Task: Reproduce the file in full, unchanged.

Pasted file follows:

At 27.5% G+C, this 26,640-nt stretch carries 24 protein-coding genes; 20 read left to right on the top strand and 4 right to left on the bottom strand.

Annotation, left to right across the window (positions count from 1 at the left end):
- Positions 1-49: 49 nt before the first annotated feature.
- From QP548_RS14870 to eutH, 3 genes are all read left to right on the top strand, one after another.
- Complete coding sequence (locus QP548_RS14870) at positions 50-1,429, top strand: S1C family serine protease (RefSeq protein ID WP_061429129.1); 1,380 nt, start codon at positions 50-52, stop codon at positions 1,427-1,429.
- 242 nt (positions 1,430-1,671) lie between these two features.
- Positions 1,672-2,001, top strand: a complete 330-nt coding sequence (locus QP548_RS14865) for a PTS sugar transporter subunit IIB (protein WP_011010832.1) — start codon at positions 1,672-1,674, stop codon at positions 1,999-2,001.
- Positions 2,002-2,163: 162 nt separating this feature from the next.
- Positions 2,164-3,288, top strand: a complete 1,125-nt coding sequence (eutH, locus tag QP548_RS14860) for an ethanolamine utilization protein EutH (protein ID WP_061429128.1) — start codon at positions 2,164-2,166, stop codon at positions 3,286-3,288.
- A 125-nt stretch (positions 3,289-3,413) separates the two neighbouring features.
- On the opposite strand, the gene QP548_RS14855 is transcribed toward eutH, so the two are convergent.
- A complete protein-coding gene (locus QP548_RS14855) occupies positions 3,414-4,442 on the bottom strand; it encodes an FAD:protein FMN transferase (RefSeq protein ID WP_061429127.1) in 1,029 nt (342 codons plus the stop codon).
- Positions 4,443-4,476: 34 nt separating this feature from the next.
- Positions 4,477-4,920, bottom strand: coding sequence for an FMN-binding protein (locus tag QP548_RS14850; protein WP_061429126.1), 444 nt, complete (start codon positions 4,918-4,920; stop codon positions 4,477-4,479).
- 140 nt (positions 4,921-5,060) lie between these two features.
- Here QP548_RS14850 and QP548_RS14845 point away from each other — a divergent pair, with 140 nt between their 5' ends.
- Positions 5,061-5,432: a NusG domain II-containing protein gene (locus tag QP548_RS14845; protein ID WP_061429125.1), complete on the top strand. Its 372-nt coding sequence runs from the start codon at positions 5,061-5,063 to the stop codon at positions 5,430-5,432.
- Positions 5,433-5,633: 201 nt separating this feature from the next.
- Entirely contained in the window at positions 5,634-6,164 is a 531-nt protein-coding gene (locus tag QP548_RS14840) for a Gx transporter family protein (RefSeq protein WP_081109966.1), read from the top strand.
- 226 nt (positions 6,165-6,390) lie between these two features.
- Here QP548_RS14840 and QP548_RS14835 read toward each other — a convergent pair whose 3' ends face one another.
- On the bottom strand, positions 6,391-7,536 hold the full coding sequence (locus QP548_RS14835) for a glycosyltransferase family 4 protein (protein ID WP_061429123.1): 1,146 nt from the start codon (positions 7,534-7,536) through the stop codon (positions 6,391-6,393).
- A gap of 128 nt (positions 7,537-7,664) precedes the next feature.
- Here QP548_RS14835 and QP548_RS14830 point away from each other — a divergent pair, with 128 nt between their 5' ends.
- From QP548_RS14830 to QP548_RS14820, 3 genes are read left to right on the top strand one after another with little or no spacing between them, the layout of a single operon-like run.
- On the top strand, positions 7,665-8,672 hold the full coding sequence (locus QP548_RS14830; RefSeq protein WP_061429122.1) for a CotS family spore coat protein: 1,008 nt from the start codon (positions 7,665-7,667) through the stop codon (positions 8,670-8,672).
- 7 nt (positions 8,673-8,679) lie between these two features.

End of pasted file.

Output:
At 27.5% G+C, this 26,640-nt stretch carries 24 protein-coding genes; 20 read left to right on the top strand and 4 right to left on the bottom strand.

Annotation, left to right across the window (positions count from 1 at the left end):
- Positions 1-49: 49 nt before the first annotated feature.
- From QP548_RS14870 to eutH, 3 genes are all read left to right on the top strand, one after another.
- Complete coding sequence (locus QP548_RS14870) at positions 50-1,429, top strand: S1C family serine protease (RefSeq protein ID WP_061429129.1); 1,380 nt, start codon at positions 50-52, stop codon at positions 1,427-1,429.
- 242 nt (positions 1,430-1,671) lie between these two features.
- Positions 1,672-2,001, top strand: a complete 330-nt coding sequence (locus QP548_RS14865) for a PTS sugar transporter subunit IIB (protein WP_011010832.1) — start codon at positions 1,672-1,674, stop codon at positions 1,999-2,001.
- Positions 2,002-2,163: 162 nt separating this feature from the next.
- Positions 2,164-3,288, top strand: a complete 1,125-nt coding sequence (eutH, locus tag QP548_RS14860) for an ethanolamine utilization protein EutH (protein ID WP_061429128.1) — start codon at positions 2,164-2,166, stop codon at positions 3,286-3,288.
- A 125-nt stretch (positions 3,289-3,413) separates the two neighbouring features.
- On the opposite strand, the gene QP548_RS14855 is transcribed toward eutH, so the two are convergent.
- A complete protein-coding gene (locus QP548_RS14855) occupies positions 3,414-4,442 on the bottom strand; it encodes an FAD:protein FMN transferase (RefSeq protein ID WP_061429127.1) in 1,029 nt (342 codons plus the stop codon).
- Positions 4,443-4,476: 34 nt separating this feature from the next.
- Positions 4,477-4,920, bottom strand: coding sequence for an FMN-binding protein (locus tag QP548_RS14850; protein WP_061429126.1), 444 nt, complete (start codon positions 4,918-4,920; stop codon positions 4,477-4,479).
- 140 nt (positions 4,921-5,060) lie between these two features.
- Here QP548_RS14850 and QP548_RS14845 point away from each other — a divergent pair, with 140 nt between their 5' ends.
- Positions 5,061-5,432: a NusG domain II-containing protein gene (locus tag QP548_RS14845; protein ID WP_061429125.1), complete on the top strand. Its 372-nt coding sequence runs from the start codon at positions 5,061-5,063 to the stop codon at positions 5,430-5,432.
- Positions 5,433-5,633: 201 nt separating this feature from the next.
- Entirely contained in the window at positions 5,634-6,164 is a 531-nt protein-coding gene (locus tag QP548_RS14840) for a Gx transporter family protein (RefSeq protein WP_081109966.1), read from the top strand.
- 226 nt (positions 6,165-6,390) lie between these two features.
- Here QP548_RS14840 and QP548_RS14835 read toward each other — a convergent pair whose 3' ends face one another.
- On the bottom strand, positions 6,391-7,536 hold the full coding sequence (locus QP548_RS14835) for a glycosyltransferase family 4 protein (protein ID WP_061429123.1): 1,146 nt from the start codon (positions 7,534-7,536) through the stop codon (positions 6,391-6,393).
- A gap of 128 nt (positions 7,537-7,664) precedes the next feature.
- Here QP548_RS14835 and QP548_RS14830 point away from each other — a divergent pair, with 128 nt between their 5' ends.
- From QP548_RS14830 to QP548_RS14820, 3 genes are read left to right on the top strand one after another with little or no spacing between them, the layout of a single operon-like run.
- On the top strand, positions 7,665-8,672 hold the full coding sequence (locus QP548_RS14830; RefSeq protein WP_061429122.1) for a CotS family spore coat protein: 1,008 nt from the start codon (positions 7,665-7,667) through the stop codon (positions 8,670-8,672).
- 7 nt (positions 8,673-8,679) lie between these two features.